For those companies that, by culture and tradition, act as dictatorships, with decisions that emanate from the top and which punish countervailing information from reaching decision makers, they will not benefit from the wellspring of information available from employees, customers, partners, and even competitors. Those who avoid or undermine the benefits of Web 2.0 tools will lack the information that leads to better decisions, will miss the ongoing refinement of strategies by those witnessing their impacts.

The power is in the "democratization of information," said Friend, and then of placing that information in the context of proper decision-making. The flow of information and its exploitation for the business's benefit will hasten the decision cycles, for better or worse, said Friend.

I fully agree with this assessment, and I also believe that the economic challenges will accelerate the transformation of both IT and business. IT needs to, as usual, reduce total costs while improving business outcomes. BI and Web 2.0 are essential ingredients for this challenge. But the business leaders must also see the value in these tools and expand their usefulness by integrating them into their decision cycles.

To do this means resisting the urge to slash IT budgets generally, but instead to fund the tools that will provide agility and better decisions, of investing in the means to increase revenue and improve the competitiveness of companies. The payback from BI and Web 2.0 collaboration are well understood. The decision on their use is what needs to be made -- not avoided or overlooked.

Tuesday, October 21, 2008

Looking forward to webinar on cloud-based desktops as a service story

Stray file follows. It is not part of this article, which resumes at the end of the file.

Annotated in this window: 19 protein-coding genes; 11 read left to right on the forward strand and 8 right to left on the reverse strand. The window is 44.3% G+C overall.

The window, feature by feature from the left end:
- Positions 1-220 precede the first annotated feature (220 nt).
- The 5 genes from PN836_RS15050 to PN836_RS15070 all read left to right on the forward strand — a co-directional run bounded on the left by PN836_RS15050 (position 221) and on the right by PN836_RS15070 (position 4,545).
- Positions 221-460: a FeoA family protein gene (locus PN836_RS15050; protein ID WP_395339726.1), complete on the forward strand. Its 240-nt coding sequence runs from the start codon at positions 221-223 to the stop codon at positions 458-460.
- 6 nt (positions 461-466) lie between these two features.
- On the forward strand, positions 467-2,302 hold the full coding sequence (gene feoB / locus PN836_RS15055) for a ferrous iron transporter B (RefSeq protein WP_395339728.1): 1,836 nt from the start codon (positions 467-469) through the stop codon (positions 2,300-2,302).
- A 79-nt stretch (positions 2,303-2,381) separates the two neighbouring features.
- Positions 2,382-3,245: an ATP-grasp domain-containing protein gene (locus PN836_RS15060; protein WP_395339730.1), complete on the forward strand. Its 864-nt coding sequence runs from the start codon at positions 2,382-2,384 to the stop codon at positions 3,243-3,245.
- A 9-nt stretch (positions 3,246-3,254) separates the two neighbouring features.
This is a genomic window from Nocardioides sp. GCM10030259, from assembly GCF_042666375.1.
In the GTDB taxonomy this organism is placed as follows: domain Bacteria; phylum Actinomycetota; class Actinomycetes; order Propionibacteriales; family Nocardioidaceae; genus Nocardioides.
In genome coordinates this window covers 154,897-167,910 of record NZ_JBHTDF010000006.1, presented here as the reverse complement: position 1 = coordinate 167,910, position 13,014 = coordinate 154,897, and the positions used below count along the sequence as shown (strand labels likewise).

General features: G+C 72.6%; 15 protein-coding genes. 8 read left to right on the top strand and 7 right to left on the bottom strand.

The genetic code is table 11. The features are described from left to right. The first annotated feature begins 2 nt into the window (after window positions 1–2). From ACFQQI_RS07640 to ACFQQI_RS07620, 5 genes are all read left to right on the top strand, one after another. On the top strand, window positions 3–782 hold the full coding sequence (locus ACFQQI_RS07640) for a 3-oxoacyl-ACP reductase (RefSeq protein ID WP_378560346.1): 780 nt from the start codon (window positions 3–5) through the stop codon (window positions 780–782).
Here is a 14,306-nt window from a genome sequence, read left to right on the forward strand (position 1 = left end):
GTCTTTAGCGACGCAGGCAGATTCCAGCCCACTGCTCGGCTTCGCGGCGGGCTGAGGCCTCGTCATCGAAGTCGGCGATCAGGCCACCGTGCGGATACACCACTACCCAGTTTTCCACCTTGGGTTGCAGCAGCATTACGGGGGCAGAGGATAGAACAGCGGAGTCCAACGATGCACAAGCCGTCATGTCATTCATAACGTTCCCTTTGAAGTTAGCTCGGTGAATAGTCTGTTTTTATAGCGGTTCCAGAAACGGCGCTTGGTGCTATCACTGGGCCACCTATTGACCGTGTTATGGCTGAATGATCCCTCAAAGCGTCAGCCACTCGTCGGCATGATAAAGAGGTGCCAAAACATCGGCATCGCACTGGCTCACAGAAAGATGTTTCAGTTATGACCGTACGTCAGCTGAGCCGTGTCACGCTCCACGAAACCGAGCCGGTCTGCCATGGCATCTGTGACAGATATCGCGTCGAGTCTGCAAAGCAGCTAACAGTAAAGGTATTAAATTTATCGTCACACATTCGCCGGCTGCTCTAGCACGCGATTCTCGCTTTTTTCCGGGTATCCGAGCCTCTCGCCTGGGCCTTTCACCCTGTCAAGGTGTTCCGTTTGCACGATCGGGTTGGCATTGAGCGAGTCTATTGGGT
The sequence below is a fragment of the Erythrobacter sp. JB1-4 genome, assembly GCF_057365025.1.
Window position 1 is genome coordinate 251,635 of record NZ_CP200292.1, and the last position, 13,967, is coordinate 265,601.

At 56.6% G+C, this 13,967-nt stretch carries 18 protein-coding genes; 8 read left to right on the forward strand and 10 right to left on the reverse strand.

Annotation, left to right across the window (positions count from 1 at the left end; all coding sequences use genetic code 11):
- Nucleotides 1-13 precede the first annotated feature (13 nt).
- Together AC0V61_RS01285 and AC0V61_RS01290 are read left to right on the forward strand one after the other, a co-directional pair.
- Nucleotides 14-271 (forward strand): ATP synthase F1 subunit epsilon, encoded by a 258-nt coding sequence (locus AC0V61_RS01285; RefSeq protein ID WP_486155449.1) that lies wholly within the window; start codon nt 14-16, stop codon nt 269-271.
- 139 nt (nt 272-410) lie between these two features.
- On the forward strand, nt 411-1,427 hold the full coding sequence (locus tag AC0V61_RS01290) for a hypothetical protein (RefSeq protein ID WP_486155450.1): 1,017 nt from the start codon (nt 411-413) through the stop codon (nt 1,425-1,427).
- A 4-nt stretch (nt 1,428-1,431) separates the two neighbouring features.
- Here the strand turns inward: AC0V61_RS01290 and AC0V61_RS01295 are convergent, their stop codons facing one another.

Virtual desktop infrastructure (VDI) is gaining interest for a lot of technical, risk and cost reasons. But there's more than one way to skin the VDI cat.

I'll be taking part in a webinar presentation later this week, at noon ET on Thursday, Oct. 23, on the cloud version of VDI. Desktone is hosting the webinar, and I'm participating, but not getting paid. Here is more information, and how to join in.

Desktone impressed me over a year ago when I was first introduced to them. The value comes from creating the means for telcos and service providers to deliver virtual desktops, what Desktone calls desktops as a service (DaaS), en masse. The cost savings can be huge, and it gets those who don't need to be in the IT business (just to support a few applications) out of the soup-to-nuts IT game.

For home offices, small businesses, and small enterprises -- not to mention departments of certain types of workers inside large enterprises -- the VDI route via a cloud or network host makes a lot of sense.

It also aligns quite well with the platform as a service (PaaS) trend, in that those using a VDI service can order up access to packaged applications, or hire developers to customize or mashup their own data views or process and workflow efficiencies. All of it then gets delivered as a service. Good VDI is desktops and applications -- you need both.

This may be the last best bet for network service and communications providers as they seek a recurring and growth-oriented business service portfolio. As a small business owner, I'd be happy to acquire QuickBooks as a service, for example, or even move more of my apps, data, and PC functions to the cloud.

If I had more employees, I would certainly look at VDI from a package of business and network services as the answer to keeping them current on the apps I want them to use. And I would seek out a GUI tools set to create custom apps for my specific business needs.

So if you're curious about how VDI from the cloud and app dev works, join myself and other industry analysts, Rachael Chalmers from The 451 Group and Robin Bloor from Hurwitz & Associates, for the Desktone webinar this Thursday. Should be fun.